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New Member

3750 high drops on port facing WAN

I have been seeing drops on my port facing my WAN lately. We have a 50mbps pipe going out. I realize the port is set to 100 (hard set for ISP device) but I would think the drops spiking over 50mbps would be on the ISP's equipment. QOS is enabled on the switch but no special commands on the port it's self. Any ideas why I'm seeing this much dropped packets?

 

Switch#show interface fa1/0/24
FastEthernet1/0/24 is up, line protocol is up (connected)
  Hardware is Fast Ethernet, address is XXXXXXXXXXXXXXXXXXXXXX
  Description: connection to METRO_E
  MTU 1500 bytes, BW 100000 Kbit, DLY 100 usec,
     reliability 255/255, txload 3/255, rxload 45/255
  Encapsulation ARPA, loopback not set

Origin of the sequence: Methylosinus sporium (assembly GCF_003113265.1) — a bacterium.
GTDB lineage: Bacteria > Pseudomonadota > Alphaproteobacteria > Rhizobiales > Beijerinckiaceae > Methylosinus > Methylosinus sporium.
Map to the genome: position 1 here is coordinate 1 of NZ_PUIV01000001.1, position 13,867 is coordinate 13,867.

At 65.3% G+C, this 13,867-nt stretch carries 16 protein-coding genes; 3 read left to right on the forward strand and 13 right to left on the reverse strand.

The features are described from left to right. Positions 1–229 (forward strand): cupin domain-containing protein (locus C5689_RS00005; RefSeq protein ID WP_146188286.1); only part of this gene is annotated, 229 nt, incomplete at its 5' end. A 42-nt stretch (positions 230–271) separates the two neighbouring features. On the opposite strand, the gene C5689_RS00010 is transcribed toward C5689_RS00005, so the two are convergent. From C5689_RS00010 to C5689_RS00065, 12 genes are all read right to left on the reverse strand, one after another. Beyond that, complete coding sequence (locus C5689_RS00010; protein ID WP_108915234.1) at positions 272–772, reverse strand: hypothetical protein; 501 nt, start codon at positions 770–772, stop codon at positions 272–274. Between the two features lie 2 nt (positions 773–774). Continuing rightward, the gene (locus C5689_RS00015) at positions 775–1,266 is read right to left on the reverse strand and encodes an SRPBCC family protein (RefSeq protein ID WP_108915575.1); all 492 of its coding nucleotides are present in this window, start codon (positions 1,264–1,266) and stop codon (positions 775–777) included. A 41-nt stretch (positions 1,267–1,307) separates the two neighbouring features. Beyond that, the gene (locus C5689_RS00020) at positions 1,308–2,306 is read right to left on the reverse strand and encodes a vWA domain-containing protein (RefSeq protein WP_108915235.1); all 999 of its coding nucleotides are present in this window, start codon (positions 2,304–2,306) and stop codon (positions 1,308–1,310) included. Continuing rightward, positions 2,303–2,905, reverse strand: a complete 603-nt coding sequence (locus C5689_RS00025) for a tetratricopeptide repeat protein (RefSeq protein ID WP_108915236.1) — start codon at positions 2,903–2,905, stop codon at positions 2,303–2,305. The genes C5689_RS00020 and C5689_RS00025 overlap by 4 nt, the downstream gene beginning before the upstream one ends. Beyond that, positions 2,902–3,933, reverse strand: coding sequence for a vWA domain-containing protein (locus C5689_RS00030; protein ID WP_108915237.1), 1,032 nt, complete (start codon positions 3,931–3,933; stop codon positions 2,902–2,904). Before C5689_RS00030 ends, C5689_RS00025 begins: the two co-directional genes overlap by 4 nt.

Keepalive set (10 sec)
  Full-duplex, 100Mb/s, media type is 10/100BaseTX
  input flow-control is off, output flow-control is unsupported
  ARP type: ARPA, ARP Timeout 04:00:00
  Last input never, output 00:00:27, output hang never
  Last clearing of "show interface" counters 1d00h
  Input queue: 0/75/0/0 (size/max/drops/flushes); Total output drops: 1166
  Queueing strategy: fifo
  Output queue: 0/40 (size/max)
  5 minute input rate 17901000 bits/sec, 1813 packets/sec
  5 minute output rate 1339000 bits/sec, 1147 packets/sec
     92018499 packets input, 112419644354 bytes, 0 no buffer
     Received 252027 broadcasts (252027 multicasts)
     0 runts, 0 giants, 0 throttles
     0 input errors, 0 CRC, 0 frame, 0 overrun, 0 ignored
     0 watchdog, 252027 multicast, 0 pause input
     0 input packets with dribble condition detected
     58496196 packets output, 8453613152 bytes, 0 underruns
     0 output errors, 0 collisions, 0 interface resets
     0 babbles, 0 late collision, 0 deferred